Stephen Biddle. Military Power: Explaining Victory and Defeat in Modern Battle. Princeton: Princeton University Press, 2004. TS-4. Biddle is a senior fellow at the Council on Foreign Relations and an influential military strategist. Military Power focuses on force employment as an essential variable in contemporary warfare. Biddle’s mixed methods design combines historiography, case studies, formal methods, statistical analysis, and the JANUS simulation experiment to develop a formal model of force capability.

Max Boot. War Made New: Technology, Warfare, and the Course of History 1500 to Today. New York: Gotham Books, 2006. TS-3. From the mid-1990s, the Revolution in Military Affairs became an influential framework for military force transformation and renewal. Boot’s study of the intersection of war, technological innovation and history remains one of the more sophisticated contributions to the RMA debate. Worth comparing with Colin S. Gray and John Mueller.

Strategic Culture

Patrick Porter. Military Orientalism: Eastern War Through Western Eyes. London: Hurst & Company, 2010. TS-4. Porter is a reader in strategic studies at University of Reading. He examines the revival of strategic culture in United States counter-insurgency, and the attempts to understand adversaries such as the Japanese in World War II, the Mongol warrior myth, Hezbollah and the Taliban. Porter believes this is a reaction in part to implications in Sun Tzu’s war-fighting philosophy. For a similar critical study see Ron Schleifer’s Psychological Warfare in the Intifada: Israeli and Palestinian Media Politics and Military Strategies (Brighton: Sussex Academic Press, 2006).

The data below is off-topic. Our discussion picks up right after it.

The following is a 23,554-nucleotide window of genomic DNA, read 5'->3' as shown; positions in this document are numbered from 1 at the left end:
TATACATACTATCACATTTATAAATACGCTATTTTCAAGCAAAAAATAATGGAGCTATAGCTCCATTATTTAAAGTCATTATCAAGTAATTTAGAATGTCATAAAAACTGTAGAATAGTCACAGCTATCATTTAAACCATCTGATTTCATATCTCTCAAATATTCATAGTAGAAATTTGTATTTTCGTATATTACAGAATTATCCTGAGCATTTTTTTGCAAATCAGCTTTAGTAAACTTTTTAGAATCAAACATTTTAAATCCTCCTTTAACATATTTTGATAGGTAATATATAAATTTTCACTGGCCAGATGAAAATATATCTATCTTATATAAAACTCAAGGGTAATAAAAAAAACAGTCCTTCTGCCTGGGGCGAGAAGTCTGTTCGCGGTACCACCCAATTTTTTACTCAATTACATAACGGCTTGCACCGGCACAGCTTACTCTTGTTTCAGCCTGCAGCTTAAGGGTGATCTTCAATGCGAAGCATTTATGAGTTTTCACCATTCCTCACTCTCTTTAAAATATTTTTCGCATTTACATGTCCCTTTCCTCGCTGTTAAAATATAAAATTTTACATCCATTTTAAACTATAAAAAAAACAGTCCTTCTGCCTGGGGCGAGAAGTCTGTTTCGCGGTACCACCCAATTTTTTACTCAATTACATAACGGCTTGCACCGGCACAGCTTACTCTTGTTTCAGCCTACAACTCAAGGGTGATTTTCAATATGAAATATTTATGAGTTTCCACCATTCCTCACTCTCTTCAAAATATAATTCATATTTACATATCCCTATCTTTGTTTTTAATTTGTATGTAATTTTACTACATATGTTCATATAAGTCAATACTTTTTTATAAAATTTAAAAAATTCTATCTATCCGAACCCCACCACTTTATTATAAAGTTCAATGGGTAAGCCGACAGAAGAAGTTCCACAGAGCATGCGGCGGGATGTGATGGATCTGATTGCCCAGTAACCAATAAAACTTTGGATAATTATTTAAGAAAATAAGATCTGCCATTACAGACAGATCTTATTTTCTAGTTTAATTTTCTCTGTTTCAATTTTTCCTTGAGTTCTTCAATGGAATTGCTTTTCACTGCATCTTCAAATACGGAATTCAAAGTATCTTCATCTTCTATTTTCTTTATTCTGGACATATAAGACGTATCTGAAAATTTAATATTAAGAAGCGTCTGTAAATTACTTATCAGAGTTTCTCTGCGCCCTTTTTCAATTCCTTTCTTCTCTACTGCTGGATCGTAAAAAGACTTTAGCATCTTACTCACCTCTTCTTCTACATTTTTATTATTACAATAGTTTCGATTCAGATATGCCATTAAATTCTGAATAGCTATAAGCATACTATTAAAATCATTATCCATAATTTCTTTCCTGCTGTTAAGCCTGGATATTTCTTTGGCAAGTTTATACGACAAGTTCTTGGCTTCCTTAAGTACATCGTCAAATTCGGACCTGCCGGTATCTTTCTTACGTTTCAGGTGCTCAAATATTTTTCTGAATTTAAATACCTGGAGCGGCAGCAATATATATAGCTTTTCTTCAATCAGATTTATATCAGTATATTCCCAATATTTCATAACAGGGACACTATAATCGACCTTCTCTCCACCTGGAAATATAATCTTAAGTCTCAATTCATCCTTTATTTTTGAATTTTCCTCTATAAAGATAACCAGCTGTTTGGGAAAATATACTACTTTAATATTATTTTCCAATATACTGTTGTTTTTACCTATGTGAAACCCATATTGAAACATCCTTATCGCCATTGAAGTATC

John W. Dower. Cultures of War: Pearl Harbour, Hiroshima, 9/11, Iraq. New York: W.W. Norton & Co., 2010. TS-3. Dower is a Pulitzer and National Book Award-winning historian based at MIT. This strategic history focuses on the pathologies of civil-military decision-making and the collective delusions that lead to war. In contrast to Murray & Sinnreich, Gray, and Boot’s Clausewitzean approach, this is a Thucydidean analysis that reinterprets the rationale for the Afghanistan and Iraq wars.

Robert Dallek. Nixon and Kissinger: Partners In Power. New York: Penguin Books, 2007. TS-3. Based on extensive, declassified documents, Dallek captures the dysfunctional leadership in the White House and the effects of the Vietnam War and the Watergate scandal on Nixon and Kissinger. A case study in the abuse of executive power.

Bruce Kuklick. Blind Oracles: Intellectuals and War from Kennan to Kissinger. Princeton: Princeton University Press, 2006. TS-4. Kuklick is a history professor at the University of Pennsylvania. Blind Oracles shows how policymakers misuse and reshape the ideas of war intellectuals for their own Machiavellian agendas. Kuklick reassesses George Kennan’s grand strategy; the RAND think-tank; Henry Kissinger; Robert McNamara; Daniel Ellsberg; and the Harvard School of Government.

Contemporary Conflicts

Colin S. Gray. Another Bloody Century: Future Warfare. London: Weidenfeld & Nicolson, 2005. TS-3. Gray is a professor at University of Reading and an influential thinker in strategic studies and strategic history. Another Bloody Century re-evaluates the Revolution in Military Affairs and Clausewitz, and examines ‘medial’ trends in cyber-warfare, special operations, and irregular warfare. Worth comparing with Max Boot and John Mueller.

John Mueller. The Remnants of War. Ithaca: Cornell University Press, 2004. TS-4. Mueller is a political science professor at Ohio State University who has had a ‘contrarian’ career on nuclear strategy, terrorism, and war. Remnants contends that developed nations have abandoned large-scale war but that problems still remain with peace-keeping operations. Worth comparing with Colin S. Gray and Max Boot.